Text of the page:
In the contemporary world China is the largest buyer of oil with Saudi Arabia as its largest supplier. Both sides have signed agreements worth $30 billion initially with prospects of further increase. The most significant deal is the one over Huawei Technologies, a company which has been banned by the USA. China is also eyeing to create a cooperation over security and defence arena for a Kingdom once a staunch opponent of the communist bloc.

Moreover the significant factor of their convergence is non-interference in the domestic affairs of each other. Amid a radical stance of successive US administrations over the issues of domestic politics, regional security and global energy the Kingdom seems exhausted. Luckily it finds China with nothing to do with the internal matters of allies. The former affirmed its support for the One-China Policy and the latter vowed to materialize its security concerns.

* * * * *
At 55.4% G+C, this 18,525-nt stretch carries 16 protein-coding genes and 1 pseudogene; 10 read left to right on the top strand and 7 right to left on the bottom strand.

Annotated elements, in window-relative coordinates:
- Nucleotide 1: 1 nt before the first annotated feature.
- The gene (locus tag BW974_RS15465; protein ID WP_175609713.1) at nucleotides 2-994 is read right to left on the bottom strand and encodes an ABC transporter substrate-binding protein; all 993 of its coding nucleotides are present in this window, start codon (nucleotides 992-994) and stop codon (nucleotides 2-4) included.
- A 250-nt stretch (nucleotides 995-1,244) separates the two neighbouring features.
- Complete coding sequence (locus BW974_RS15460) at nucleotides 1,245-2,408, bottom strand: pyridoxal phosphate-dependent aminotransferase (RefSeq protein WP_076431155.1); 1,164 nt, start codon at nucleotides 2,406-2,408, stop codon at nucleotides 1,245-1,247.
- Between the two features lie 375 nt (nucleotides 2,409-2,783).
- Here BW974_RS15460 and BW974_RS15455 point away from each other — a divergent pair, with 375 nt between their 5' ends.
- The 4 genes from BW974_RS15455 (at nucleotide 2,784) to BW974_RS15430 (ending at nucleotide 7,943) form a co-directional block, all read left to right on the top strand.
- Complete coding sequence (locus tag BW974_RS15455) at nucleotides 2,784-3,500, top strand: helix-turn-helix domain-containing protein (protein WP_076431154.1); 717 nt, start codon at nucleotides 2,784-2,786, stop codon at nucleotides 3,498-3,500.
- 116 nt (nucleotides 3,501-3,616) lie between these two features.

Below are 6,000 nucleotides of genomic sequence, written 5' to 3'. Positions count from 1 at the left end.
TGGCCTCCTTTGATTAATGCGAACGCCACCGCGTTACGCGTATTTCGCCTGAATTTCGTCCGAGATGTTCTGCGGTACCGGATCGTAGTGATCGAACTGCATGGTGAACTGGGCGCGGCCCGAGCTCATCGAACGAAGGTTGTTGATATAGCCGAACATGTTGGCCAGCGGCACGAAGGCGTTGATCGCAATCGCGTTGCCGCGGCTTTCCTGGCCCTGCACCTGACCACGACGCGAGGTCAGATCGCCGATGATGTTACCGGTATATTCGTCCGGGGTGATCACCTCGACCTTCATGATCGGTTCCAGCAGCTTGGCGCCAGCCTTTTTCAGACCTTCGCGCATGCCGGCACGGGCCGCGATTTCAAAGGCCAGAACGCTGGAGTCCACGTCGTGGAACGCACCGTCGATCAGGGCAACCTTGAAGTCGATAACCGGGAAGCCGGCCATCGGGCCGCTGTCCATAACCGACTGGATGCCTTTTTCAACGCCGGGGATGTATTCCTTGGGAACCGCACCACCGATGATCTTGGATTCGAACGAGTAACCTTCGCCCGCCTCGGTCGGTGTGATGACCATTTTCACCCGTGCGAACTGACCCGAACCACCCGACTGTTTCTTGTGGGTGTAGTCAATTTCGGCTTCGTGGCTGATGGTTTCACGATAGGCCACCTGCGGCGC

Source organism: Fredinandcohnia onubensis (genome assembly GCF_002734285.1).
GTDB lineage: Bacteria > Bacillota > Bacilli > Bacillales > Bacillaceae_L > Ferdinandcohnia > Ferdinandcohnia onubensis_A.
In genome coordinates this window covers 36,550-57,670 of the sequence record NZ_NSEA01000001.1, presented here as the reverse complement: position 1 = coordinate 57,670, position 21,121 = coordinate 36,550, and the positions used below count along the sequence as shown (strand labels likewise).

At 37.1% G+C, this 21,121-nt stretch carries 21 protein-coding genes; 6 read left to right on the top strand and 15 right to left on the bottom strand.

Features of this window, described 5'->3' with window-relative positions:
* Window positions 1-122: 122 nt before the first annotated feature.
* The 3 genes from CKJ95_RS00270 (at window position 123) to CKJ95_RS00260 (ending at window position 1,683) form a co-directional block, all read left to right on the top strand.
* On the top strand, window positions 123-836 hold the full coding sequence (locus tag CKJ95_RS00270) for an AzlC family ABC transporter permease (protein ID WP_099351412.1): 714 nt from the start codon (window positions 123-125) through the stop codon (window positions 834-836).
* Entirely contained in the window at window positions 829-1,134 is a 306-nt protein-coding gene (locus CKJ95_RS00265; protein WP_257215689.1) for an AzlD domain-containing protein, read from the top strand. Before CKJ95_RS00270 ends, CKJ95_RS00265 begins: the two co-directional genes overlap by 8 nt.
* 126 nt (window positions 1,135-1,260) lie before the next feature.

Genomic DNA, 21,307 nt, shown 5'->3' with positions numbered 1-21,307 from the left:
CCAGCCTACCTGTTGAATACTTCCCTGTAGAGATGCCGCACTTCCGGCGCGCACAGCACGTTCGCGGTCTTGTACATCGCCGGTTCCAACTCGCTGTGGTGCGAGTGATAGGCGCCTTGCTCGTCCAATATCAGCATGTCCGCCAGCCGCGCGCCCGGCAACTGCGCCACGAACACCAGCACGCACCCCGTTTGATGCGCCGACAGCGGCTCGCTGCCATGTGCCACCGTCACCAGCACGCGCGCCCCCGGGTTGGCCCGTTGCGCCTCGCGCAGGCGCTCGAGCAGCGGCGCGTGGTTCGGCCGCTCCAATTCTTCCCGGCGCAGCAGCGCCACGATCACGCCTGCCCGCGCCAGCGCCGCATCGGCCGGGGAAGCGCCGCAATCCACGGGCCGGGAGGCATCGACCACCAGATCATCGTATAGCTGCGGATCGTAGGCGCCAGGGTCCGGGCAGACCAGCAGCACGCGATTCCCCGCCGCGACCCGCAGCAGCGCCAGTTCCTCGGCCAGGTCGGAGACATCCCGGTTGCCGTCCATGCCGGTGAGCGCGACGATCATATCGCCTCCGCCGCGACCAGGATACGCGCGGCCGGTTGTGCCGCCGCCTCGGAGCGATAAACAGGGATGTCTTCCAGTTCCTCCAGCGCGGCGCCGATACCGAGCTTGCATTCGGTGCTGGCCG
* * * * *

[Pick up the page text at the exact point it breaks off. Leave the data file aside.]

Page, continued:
China appreciates the role of the Kingdom in maintaining a balance and stability for the oil prices. Now China has loomed up as an alternate and fruitful partner with a financial and political replica more congenial to the Arabs.  It adheres to the principle of noninterference and does not, therefore, link its diplomatic and economic role with issues of democracy and human rights. The above mentioned arguments have been substantiated by a 4000-word joint statement given by Xi and MBS.

China also enjoys a congenial environment with Iran. The Sino-Saudi nexus may help freeze the ice of rivalry between Saudi Arabia and Iran. The likely course of events would surely catalyze smooth and strong trade prospects in the region. This visit may not substantively expand China’s influence but signal the continuing decline of US influence in the region. Till now no response from the USA over Xi’s visit, however a heightened anxiety, could be smelled and that may burst out in a while.

President Xi’s visit to Saudi Arabia is being juxtaposed with Biden’s trip earlier in August. China considers the recent activity as a maiden large-scale diplomatic engagement with the Arab world. It is an attempt to detach a US ally and further expand its global footprint. Professor Dr. Zahid Mehmood Zahid argues that, now, the USA might put its weight into the favour of UAE, the way it has already done in the case of AUKUS by preferring the UK over France, elevating the status of the former and endorsing it as the leader of Europe.

Raja Abdul Basit
Raja Abdul Basit
The writer is an Assistant Research Officer at the,Center For International Strategic Studies, AJK